We analyzed the apache log file to get a complete scenario of how they did get in … We found the below suspicious log entries


91.xxx.138.xxx- - [30/May/2010:21:06:57 +0200] "GET /siti/sito_azzifausto/upload/documenti/2139_xxx1989.php HTTP/1.0" 200 5647
91.xxx.138.xxx - - [30/May/2010:21:07:07 +0200] "GET /siti/sito_azzifausto/upload/documenti/2139_xxx1989.php?act=ls&d=%2Fhome%2Fwebs%2Fwww.xxx.it%2Fpmi%2Fsiti%2Fsito_azzifausto%2Fupload&sort=0a HTTP/1.0" 200 5156
91.xxx.138.xxx - - [30/May/2010:21:07:09 +0200] "GET /siti/sito_azzifausto/upload/documenti/2139_xxx1989.php?act=ls&d=%2Fhome%2Fwebs%2Fwww.xxx.it%2Fpmi%2Fsiti%2Fsito_azzifausto&sort=0a HTTP/1.0" 200 5228
91.xxx.138.xxx - - [30/May/2010:21:07:13 +0200] "GET /siti/sito_azzifausto/upload/documenti/2139_xxx1989.php?act=ls&d=%2Fhome%2Fwebs%2Fwww.xxx.it%2Fpmi%2Fsiti%2Fsito_azzifausto%2Fgrafica&sort=0a HTTP/1.0" 200 5867

Apparently the attackers had uploaded 2139_xxx1989.php which was just c100 shell renamed. They had used an unchecked file upload vulnerability in the CMS`s remote file explorer application.

We had to repair all the vulnerabilities immediately and the investigate further. The attacks were increasing every moment. It was a total disaster. We took those steps to take control of the situation:

1.we blocked all the attacking IP addresses

2.we deleted all the uploaded php shells

3.we automatically changed all usernames and passwords and we automatically emailed them to our customers.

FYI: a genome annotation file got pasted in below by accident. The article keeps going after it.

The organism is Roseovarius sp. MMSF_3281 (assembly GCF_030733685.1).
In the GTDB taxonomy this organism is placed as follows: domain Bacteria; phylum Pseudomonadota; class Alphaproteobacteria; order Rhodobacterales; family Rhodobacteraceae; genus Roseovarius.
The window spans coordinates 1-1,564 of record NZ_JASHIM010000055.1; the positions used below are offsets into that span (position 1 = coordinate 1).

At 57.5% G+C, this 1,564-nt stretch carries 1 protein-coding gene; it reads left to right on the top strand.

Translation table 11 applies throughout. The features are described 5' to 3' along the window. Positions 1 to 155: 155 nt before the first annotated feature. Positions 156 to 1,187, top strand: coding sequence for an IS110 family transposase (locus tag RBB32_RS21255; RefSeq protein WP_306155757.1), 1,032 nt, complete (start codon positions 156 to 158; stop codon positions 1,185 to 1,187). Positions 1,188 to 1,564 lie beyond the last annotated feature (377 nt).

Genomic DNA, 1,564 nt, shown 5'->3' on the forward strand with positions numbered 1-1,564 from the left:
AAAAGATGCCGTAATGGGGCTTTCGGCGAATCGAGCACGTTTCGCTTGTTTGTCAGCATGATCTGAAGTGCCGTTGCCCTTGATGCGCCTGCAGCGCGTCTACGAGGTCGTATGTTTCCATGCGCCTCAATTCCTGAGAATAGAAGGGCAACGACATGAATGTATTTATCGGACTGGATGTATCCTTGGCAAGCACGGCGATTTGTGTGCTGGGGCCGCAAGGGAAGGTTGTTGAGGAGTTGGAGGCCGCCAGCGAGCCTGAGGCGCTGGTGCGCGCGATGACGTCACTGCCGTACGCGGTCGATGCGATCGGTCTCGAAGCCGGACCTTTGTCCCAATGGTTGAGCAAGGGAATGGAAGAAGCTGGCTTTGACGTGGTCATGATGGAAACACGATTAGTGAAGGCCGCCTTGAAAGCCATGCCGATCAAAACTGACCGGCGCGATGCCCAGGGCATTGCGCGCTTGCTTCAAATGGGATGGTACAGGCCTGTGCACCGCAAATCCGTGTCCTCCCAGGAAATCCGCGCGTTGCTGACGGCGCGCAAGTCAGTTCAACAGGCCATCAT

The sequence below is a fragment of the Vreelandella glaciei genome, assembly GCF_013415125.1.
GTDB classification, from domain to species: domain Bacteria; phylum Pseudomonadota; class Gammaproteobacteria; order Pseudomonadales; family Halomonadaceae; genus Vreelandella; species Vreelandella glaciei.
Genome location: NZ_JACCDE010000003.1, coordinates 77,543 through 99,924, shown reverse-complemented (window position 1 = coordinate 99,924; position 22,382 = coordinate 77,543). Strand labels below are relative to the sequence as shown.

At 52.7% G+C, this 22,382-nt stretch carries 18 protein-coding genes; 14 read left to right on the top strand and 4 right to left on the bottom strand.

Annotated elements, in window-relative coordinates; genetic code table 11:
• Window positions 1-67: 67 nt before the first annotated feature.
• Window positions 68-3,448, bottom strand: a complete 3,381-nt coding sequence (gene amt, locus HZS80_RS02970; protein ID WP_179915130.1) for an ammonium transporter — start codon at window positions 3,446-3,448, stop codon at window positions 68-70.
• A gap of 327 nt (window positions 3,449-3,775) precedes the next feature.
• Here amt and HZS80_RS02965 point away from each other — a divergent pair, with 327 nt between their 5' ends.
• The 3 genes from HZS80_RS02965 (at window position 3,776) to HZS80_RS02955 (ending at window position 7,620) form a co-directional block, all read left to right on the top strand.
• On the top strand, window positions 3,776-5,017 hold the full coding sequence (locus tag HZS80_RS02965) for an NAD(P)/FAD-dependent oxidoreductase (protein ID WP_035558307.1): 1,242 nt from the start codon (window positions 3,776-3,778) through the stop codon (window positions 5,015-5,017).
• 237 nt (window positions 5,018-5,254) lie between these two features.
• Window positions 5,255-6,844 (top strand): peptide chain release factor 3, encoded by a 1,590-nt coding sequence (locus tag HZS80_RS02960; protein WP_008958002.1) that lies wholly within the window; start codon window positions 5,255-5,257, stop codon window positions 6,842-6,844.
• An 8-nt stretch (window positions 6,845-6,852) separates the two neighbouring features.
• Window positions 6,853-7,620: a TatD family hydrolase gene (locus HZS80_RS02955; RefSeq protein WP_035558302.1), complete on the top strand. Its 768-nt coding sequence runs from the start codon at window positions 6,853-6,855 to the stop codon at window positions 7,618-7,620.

4.we fixed all the vulnerabilities we had in the CMS application PHP code

Than it was time for further investigation…

I launch my favorite tool Nmap. I start a scan on the first attacker IP. It came out that he was not using any proxy.

Nmap finishes the scan quickly…mmm. The attacked is running Windows xp, and port 3306 is Open. He is running MySql locally…

I open Navicat lite, which is my preferred database administration tool and i try to access the attacker MySql with root for the username and blank as password…Surprise surprise I`m in :)

I browse the databases list and i find a database that is used by phpMyBB a popular opensource forum application. I see, he is testing it locally…After looking at the users table i find two registered test users but they actually had real emails :)

What can i do with them..? mmm let`s try to send those guys a nice hello email.  After two hours one of them replies me:

Scusa ma chi sei..?

Nice guy eh..? He used his personal email address with his real name and surname :) . I immediately enter his name in the Facebook search and here is simpler than ever a nice picture of our attacker…

I save his profile picture, the police will find it useful. I take a last look at his wall activity…This guy posted every page he hacked on his wall :) So courageous so stupid.

So thanks Facebook for being an addiction to anyone…

 

 

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One Response

  • H1ppy says:

    Loved your article and well done to catching the guy.
    Funny story I have the habbit of tracing SPAM/PHISING and lets say “teach those idiots a lesson”

    I do alot of freelance pentesting in my sparetime and really enjoying it alot.

    Cheers keep up the goodwork